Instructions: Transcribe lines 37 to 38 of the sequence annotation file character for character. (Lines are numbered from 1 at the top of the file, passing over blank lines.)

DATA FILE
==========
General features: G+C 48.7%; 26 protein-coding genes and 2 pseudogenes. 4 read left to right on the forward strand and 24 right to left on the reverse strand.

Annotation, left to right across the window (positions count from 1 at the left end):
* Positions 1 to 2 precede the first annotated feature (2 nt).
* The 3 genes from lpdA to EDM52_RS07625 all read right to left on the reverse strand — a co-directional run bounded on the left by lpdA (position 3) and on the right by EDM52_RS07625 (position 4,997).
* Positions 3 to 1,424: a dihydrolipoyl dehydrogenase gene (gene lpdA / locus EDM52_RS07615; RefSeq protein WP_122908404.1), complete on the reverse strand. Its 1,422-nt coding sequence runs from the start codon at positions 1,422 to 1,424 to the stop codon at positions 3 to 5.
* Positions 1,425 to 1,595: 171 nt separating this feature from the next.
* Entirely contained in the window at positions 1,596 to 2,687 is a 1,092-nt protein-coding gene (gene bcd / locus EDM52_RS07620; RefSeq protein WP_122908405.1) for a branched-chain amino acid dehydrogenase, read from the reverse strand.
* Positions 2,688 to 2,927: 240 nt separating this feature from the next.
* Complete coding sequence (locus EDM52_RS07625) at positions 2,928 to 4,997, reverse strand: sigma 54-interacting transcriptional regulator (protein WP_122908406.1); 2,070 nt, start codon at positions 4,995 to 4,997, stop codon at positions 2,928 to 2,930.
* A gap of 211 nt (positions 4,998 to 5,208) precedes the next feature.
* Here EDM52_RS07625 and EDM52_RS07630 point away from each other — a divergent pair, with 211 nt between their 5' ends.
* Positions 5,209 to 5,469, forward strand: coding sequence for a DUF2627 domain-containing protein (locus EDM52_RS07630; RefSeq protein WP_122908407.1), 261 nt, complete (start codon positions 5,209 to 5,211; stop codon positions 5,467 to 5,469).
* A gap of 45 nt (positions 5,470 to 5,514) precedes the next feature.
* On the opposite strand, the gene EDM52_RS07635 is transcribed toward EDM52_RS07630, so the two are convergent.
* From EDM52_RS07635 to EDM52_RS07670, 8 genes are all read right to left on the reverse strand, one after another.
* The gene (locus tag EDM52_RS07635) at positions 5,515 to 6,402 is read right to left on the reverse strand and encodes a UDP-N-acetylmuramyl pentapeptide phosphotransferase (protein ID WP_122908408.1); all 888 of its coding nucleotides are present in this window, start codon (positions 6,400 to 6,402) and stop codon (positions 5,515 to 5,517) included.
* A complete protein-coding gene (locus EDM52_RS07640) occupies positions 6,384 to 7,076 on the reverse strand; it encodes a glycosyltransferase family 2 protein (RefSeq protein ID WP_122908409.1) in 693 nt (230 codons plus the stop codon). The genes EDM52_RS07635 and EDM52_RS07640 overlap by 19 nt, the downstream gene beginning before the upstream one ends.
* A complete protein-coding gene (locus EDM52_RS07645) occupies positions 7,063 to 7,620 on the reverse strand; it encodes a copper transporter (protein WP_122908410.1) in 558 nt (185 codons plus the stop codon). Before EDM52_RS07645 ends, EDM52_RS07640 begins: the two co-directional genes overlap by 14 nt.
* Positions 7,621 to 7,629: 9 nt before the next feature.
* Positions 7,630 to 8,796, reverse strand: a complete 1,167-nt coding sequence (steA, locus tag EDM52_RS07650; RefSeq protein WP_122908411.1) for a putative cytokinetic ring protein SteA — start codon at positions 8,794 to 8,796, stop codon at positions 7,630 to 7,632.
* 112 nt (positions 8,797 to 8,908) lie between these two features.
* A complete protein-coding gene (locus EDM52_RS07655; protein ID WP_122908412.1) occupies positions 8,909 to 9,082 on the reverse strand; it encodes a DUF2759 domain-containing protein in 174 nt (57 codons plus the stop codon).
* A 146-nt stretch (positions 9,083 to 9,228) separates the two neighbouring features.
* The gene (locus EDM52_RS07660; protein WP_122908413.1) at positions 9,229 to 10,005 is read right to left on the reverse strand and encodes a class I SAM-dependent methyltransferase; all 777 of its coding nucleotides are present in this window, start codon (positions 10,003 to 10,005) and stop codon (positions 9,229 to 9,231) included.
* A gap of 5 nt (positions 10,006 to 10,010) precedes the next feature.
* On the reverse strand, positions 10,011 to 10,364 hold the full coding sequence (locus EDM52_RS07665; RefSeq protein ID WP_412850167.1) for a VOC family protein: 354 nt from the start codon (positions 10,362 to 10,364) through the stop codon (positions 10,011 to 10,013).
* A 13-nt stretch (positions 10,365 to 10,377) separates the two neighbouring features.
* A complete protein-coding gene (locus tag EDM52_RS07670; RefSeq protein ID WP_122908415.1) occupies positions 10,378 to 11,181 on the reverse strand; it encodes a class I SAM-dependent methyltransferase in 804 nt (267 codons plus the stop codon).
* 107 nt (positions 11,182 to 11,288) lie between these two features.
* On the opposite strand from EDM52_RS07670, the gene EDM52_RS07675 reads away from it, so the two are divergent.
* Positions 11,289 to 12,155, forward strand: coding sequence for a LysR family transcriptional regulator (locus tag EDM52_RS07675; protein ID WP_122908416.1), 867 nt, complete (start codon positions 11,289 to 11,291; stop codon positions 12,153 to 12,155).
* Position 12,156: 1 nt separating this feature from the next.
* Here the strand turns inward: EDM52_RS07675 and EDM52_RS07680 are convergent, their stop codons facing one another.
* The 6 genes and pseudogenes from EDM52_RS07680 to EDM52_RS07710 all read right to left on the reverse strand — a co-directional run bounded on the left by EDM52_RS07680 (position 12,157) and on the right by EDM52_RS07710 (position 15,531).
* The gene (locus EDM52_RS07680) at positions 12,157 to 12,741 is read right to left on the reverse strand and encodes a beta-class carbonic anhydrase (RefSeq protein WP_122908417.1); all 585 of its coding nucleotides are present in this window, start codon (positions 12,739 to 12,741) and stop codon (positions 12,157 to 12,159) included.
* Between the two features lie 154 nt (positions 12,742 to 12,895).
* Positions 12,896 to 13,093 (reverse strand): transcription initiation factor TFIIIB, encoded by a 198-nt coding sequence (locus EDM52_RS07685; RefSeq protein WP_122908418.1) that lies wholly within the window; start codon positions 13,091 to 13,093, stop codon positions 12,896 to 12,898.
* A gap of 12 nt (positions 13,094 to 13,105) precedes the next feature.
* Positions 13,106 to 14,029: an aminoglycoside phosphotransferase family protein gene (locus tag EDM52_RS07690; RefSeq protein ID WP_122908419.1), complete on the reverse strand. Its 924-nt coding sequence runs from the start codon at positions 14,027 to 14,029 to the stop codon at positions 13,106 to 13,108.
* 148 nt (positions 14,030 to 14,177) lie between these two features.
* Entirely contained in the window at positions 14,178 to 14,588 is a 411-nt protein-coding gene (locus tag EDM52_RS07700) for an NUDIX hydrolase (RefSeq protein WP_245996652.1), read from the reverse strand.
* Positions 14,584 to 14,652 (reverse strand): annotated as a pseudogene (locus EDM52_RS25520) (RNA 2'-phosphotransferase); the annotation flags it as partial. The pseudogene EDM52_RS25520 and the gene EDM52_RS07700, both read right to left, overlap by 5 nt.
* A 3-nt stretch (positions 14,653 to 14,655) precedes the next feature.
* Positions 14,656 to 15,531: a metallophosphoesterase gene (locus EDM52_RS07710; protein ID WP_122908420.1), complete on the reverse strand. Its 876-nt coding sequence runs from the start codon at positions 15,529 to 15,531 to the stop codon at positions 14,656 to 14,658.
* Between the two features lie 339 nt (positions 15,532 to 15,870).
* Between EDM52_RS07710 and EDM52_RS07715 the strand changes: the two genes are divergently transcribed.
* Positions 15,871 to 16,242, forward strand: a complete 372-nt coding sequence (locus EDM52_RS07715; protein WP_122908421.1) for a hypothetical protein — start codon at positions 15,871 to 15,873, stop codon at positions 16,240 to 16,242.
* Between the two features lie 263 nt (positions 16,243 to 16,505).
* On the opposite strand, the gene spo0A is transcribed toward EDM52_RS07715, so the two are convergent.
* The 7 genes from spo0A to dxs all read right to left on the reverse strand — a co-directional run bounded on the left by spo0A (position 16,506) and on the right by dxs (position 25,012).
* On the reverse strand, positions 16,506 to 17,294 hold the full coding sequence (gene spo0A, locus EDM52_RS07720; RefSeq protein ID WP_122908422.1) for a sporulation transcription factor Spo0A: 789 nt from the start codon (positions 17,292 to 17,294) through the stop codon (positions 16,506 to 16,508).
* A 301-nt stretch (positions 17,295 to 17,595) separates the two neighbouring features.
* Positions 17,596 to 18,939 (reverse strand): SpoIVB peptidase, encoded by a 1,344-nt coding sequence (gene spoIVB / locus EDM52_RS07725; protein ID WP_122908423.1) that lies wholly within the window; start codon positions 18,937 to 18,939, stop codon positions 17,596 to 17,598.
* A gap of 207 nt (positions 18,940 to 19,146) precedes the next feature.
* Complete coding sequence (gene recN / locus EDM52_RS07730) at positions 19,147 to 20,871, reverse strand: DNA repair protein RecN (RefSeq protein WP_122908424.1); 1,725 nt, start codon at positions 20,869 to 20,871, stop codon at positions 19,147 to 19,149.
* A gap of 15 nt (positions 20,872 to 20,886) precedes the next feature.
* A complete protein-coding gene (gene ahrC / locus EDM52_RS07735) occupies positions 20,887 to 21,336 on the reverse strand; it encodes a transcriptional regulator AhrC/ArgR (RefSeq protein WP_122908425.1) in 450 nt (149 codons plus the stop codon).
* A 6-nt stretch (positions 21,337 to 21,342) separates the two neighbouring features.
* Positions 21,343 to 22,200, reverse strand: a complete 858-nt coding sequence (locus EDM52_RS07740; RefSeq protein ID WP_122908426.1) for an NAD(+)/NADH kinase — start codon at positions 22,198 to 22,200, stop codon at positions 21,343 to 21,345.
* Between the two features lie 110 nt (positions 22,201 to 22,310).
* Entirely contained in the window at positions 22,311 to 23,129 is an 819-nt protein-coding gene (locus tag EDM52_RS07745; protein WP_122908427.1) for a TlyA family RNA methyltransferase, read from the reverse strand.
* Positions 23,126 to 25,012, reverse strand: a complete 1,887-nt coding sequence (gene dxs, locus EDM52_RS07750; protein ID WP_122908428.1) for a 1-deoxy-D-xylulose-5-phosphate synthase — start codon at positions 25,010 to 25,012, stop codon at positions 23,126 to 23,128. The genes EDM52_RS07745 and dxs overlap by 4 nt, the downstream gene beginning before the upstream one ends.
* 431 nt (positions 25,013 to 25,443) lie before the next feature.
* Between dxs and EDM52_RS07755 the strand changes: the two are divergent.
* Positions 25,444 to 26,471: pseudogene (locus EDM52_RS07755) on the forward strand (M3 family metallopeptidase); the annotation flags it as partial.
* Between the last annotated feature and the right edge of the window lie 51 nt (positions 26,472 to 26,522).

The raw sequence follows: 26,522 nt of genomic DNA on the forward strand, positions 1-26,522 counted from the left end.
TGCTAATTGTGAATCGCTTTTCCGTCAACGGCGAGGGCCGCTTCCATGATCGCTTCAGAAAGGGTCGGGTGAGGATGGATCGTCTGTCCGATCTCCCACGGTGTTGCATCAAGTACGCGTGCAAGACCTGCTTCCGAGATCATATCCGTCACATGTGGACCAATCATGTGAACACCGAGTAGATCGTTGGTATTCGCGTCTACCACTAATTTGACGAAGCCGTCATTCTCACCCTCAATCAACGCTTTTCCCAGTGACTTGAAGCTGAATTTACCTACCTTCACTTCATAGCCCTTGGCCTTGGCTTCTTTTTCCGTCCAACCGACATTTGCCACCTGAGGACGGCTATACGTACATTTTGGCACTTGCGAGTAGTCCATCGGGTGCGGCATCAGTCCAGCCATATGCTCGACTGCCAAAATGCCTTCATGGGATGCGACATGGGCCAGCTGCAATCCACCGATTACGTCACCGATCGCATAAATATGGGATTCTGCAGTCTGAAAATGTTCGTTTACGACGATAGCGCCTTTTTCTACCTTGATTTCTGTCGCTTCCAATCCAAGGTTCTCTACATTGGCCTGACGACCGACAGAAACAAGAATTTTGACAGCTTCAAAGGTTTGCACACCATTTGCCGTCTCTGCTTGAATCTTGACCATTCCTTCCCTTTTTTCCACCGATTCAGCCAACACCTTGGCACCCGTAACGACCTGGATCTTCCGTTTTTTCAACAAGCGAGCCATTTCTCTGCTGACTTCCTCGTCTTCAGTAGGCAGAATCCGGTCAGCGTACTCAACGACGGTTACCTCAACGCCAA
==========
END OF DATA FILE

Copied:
* Positions 12,896 to 13,093 (reverse strand): transcription initiation factor TFIIIB, encoded by a 198-nt coding sequence (locus EDM52_RS07685; RefSeq protein WP_122908418.1) that lies wholly within the window; start codon positions 13,091 to 13,093, stop codon positions 12,896 to 12,898.
* A gap of 12 nt (positions 13,094 to 13,105) precedes the next feature.